Turning the corner of the season toward the holidays. None of the fallen snow has stayed, but two visitors are here already, tomorrow is a half day, and then we have vacation.


2 cups sugar
1/2 cup milk
1/2 cup butter
6 T. cocoa
3 cups quick oatmeal
1 t. vanilla
1/2 t. salt
1 cup coconut
1/2 cup chopped nuts

Mix sugar, milk, and butter in a pan and bring to a rolling boil. Remove from heat and add the other ingredients. Mix together and drop by spoonfuls onto waxed paper.

This is a great recipe to make with small helpers.

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Painted much larger than life, but the flavor is even bigger than this.


Looking at the living room desk, and imagining it as a landscape.

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Two summers ago, the children were planning a carnival for cousins on their grandparents' porch. I made six of these for a beanbag game, using different material scraps my mother had. (Sewn by hand, because I was on vacation and had no need to hurry.) This one is pink raw silk. I keep them on my desk and move them from hand to hand when I want to think.

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What ironist thought it a good idea to give this a green label?

I went to hear the Messiah performed by the Pittsburgh Symphony on Friday night - Heinz Hall was decked for holidays, and I had fun drawing.


Pillows on the end of the sofa... I'm headed for sleep at the end of the week.


Where the snow is falling rapidly. The pavement holds some warmth and accumulations happen along the edges of tire tracks, tops of branches, parked cars. The street is wet, and not yet icy.



Youngest child and her friends have been making holiday cards for each other this week.

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One sip of cocoa is left in the glass mug.



In which I discover that the shadow of my hand also looks like a man in a funny hat - perhaps Punch, from the Punch and Judy show.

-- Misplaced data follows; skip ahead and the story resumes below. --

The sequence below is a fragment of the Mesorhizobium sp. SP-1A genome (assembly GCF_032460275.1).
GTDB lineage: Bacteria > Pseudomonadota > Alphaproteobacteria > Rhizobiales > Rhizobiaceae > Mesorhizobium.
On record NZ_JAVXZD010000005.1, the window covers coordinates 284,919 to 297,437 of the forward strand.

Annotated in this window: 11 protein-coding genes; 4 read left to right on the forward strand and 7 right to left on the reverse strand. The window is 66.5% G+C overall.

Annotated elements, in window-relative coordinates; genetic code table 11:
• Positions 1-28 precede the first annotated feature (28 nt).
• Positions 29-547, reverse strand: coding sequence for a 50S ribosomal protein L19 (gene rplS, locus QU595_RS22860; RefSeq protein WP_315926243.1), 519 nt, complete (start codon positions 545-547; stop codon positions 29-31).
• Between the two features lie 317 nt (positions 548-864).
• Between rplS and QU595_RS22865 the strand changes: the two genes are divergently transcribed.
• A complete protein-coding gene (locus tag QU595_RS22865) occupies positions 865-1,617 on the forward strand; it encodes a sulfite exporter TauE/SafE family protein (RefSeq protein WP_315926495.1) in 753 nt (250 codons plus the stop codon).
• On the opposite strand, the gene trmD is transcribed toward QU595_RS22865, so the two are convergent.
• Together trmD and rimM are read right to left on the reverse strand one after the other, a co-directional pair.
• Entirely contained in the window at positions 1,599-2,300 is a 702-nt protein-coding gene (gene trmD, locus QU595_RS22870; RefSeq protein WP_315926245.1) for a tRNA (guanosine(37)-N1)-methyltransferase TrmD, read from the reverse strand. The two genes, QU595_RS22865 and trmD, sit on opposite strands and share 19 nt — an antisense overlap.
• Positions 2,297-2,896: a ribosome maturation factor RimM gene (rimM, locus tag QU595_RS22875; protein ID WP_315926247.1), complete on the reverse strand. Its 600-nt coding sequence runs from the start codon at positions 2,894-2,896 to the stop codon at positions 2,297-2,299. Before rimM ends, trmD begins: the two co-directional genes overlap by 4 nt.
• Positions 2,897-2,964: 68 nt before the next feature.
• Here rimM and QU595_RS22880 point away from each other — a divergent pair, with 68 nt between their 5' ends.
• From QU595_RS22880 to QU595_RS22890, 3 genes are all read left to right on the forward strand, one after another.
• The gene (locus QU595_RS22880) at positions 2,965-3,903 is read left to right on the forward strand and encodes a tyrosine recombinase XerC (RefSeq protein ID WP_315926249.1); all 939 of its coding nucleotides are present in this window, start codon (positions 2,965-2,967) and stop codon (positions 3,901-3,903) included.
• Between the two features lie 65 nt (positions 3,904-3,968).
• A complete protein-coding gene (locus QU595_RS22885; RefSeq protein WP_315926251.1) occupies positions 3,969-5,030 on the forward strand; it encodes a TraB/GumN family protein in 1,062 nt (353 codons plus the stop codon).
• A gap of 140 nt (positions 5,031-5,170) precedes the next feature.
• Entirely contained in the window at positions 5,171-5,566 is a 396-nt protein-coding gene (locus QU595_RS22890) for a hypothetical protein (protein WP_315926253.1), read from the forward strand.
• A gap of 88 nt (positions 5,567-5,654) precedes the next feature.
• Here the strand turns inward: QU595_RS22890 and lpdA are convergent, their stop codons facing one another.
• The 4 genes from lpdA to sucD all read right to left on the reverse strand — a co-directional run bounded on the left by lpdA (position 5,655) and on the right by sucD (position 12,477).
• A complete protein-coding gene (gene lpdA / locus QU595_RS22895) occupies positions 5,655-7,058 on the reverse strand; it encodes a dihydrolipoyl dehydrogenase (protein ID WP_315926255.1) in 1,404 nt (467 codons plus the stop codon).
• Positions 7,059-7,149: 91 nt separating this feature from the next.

Sheep of needle-felted fleece, made on an armature of pipe cleaners on Saturday. Painted only a little smaller than life-sized. (He's about four inches long.)

On Saturday morning, I went to the dentist, and drew the view from the window while I was waiting for my daughter to be finished.  Saturday afternoon saw us at a school fair, where I learned more about needle-felting.  In the evening, I was supposed to go to the symphony, but the weather didn't co-operate.  (So I drew at home, instead.)


Improvised garland-making for a snowy evening: materials were dental floss and colored office-supply dot stickers. (You put a pair of the stickers together, with the floss in the middle.) Minty-smelling and surprisingly festive.



This is our rotary phone. I got it nearly a dozen years ago at a flea market, and then rewired the plug so we could use it with a modern jack. Sometimes visiting children have to have it explained to them.


Students studying ceramics and clay went on a field trip to see a museum exhibit: Born of Fire: The Life and Pottery of Margaret Tafoya, at the Carnegie Museum of Natural History. I sketched in pencil there, and added color at home.

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The brown ink belongs to my husband, who uses if for both writing and drawing.


Beside the table. I'm always intrigued by the way the lines I didn't use add liveliness.



Drawing where the phone isn't. Thinking about the oddness of a cordless tool for connecting with others. Disconnected connection.